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Chisenhall Family Crest / Chisenhall Coat of Arms

Chisenhall Family Crest / Chisenhall Coat of Arms

The surname of CHISENHALL was a locational name 'of Chisnall Hall' in County Lancashire, now a farm-house in the township of Coppull in the parish of Standish, County Lancashire. Local names usually denoted where a man held his land, and indicated where he actually lived. The name was derived from the Old English CISEN meaning the dweller by the gravelly land. Early records of the name mention Chysenhale, 1285, County Lancashire. Chisenhale, 1332, ibid. Edward Chisenhale (died in 1653) was the eldest son of Edward Chisenall Esq. of Chishenhall, Lancashire, and Bryan Chisnall was listed in the Preston Guild Rolls in the year 1642. Alice Chisnall (widow) was listed in the Wills at Chester in 1620, and Humphrey Chisnall of Coppull was recorded in the same Wills in the year 1610. Families acquired a place name as a surname under three different sets of circumstances. Either the man lived or worked in, on or near some topographic formation or landscape feature, either natural or artificial or he formerly lived in a village, town or city and acquired the reputation of being from that place. Finally he owned or was lord of the village or manor designated. In the overwhelming majority of cases it is impossible to say whether a remote ancestor owned the manor or had merely once lived in that place. However, it is safe to say that in most cases a manor or village name merely identifies the place where the original bearer of the name formerly resided. The rise of surnames, according to the accepted theory, was due to the Norman Conquest of 1066 when Old English personal-names were rapidly superseded by the new christian names introduced by the Normans. Of these, only a few were really popular and in the 12th century this scarcity of christian names led to the increasing use of surnames to distinguish the numerous individuals of the same name. Some Normans had hereditary surnames before they came to England, but there is evidence that surnames would have developed in England even had there been no Norman Conquest. The development of the feudal system made it essential that the king should know exactly what service each person owed. Payments to and by the exchequer required that debtors and creditors should be particularized, and it became official that each individual acquired exact identification.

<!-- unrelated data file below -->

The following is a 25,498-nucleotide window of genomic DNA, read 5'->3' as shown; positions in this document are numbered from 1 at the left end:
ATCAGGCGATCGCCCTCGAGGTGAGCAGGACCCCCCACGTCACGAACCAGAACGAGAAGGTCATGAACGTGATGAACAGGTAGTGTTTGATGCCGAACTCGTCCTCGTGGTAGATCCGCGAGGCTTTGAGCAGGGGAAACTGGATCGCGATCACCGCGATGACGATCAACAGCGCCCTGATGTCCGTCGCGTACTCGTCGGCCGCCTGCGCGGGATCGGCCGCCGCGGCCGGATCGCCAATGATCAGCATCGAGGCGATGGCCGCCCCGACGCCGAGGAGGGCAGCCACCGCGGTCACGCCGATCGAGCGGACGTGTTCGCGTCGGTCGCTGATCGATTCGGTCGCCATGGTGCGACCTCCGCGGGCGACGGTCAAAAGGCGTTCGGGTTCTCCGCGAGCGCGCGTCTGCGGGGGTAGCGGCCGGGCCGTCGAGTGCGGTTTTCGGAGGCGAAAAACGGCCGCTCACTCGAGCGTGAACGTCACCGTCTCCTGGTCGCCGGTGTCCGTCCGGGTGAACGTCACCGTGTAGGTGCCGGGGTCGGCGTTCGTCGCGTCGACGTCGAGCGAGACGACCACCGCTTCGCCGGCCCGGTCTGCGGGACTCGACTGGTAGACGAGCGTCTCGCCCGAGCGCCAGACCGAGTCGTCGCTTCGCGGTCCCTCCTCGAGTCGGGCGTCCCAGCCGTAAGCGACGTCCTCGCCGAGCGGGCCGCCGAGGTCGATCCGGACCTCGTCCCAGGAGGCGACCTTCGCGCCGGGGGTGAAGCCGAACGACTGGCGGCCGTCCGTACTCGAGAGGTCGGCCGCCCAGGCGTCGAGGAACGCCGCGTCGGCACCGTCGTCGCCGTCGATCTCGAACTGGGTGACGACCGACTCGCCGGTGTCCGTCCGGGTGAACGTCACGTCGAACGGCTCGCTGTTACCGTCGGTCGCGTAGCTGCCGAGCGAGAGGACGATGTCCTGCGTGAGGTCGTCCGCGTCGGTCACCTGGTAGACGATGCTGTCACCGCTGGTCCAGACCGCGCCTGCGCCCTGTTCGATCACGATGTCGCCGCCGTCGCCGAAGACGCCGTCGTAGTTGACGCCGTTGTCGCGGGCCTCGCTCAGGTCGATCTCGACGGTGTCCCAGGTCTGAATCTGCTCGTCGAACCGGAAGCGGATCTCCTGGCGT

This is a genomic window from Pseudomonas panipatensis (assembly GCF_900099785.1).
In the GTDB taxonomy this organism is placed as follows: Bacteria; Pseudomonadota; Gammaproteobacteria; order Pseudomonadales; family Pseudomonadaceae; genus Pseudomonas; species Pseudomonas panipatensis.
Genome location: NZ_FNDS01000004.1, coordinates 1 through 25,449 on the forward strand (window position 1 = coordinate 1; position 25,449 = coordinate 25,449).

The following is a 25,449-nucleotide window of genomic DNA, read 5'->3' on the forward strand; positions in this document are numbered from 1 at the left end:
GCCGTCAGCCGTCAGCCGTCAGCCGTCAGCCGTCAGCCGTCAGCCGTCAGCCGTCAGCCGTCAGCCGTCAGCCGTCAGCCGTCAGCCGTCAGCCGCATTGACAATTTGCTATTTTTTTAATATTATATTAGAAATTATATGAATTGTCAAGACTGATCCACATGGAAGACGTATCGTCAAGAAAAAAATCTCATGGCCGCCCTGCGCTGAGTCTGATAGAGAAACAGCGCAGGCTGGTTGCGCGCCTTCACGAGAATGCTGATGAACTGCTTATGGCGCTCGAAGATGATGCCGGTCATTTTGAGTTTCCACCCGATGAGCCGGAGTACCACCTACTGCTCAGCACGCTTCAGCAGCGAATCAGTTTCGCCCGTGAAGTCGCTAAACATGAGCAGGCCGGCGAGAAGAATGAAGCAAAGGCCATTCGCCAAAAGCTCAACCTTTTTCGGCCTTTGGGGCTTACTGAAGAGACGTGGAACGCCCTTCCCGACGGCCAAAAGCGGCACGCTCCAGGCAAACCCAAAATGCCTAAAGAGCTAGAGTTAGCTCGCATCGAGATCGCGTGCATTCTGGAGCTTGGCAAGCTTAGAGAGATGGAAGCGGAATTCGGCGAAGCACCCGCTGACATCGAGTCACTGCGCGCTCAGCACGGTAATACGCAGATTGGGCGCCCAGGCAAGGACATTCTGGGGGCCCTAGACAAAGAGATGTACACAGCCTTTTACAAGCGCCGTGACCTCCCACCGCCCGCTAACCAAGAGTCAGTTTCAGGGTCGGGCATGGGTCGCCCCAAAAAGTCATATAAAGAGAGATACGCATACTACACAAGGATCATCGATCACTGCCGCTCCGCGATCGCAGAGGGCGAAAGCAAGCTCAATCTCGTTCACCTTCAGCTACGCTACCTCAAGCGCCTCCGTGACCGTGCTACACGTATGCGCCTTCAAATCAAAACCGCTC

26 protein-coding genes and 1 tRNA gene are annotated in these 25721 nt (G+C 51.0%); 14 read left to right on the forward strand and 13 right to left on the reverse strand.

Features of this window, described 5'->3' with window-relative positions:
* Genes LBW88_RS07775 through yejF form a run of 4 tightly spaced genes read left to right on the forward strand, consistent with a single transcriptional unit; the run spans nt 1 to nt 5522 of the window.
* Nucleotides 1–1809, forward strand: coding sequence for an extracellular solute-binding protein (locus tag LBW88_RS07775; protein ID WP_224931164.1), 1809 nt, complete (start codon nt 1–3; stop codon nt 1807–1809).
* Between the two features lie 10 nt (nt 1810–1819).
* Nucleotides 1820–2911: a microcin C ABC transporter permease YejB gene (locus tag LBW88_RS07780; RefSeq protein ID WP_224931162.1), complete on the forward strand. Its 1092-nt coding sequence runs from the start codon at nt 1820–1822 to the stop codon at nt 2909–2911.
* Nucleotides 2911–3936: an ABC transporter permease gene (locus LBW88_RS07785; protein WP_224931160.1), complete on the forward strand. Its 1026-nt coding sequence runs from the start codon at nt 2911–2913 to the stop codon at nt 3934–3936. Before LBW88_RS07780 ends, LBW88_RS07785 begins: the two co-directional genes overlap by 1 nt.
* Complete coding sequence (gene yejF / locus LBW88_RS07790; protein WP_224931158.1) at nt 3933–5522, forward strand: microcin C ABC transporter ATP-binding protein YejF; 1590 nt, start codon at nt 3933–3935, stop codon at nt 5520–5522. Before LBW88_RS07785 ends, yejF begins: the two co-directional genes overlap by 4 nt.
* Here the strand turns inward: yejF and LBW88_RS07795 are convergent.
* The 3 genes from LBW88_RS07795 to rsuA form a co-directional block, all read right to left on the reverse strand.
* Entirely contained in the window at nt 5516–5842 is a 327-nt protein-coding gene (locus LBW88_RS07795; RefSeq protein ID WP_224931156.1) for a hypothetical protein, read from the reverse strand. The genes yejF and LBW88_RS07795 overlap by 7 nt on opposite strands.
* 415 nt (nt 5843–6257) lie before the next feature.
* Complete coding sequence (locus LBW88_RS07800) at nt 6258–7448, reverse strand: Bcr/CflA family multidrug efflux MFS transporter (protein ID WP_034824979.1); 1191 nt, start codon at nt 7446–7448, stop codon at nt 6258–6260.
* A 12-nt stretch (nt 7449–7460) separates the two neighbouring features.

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last updated on: September 13 2018

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